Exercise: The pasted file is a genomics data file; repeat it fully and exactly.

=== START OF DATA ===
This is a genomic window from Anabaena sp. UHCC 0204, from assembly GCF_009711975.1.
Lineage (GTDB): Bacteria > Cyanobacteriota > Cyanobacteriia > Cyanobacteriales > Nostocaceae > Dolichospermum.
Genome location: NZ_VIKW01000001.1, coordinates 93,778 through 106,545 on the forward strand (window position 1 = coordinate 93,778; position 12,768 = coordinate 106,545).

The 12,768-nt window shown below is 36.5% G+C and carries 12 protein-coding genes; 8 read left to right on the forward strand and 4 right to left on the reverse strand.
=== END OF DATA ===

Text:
This is a genomic window from Anabaena sp. UHCC 0204, from assembly GCF_009711975.1.
Lineage (GTDB): Bacteria > Cyanobacteriota > Cyanobacteriia > Cyanobacteriales > Nostocaceae > Dolichospermum.
Genome location: NZ_VIKW01000001.1, coordinates 93,778 through 106,545 on the forward strand (window position 1 = coordinate 93,778; position 12,768 = coordinate 106,545).

The 12,768-nt window shown below is 36.5% G+C and carries 12 protein-coding genes; 8 read left to right on the forward strand and 4 right to left on the reverse strand.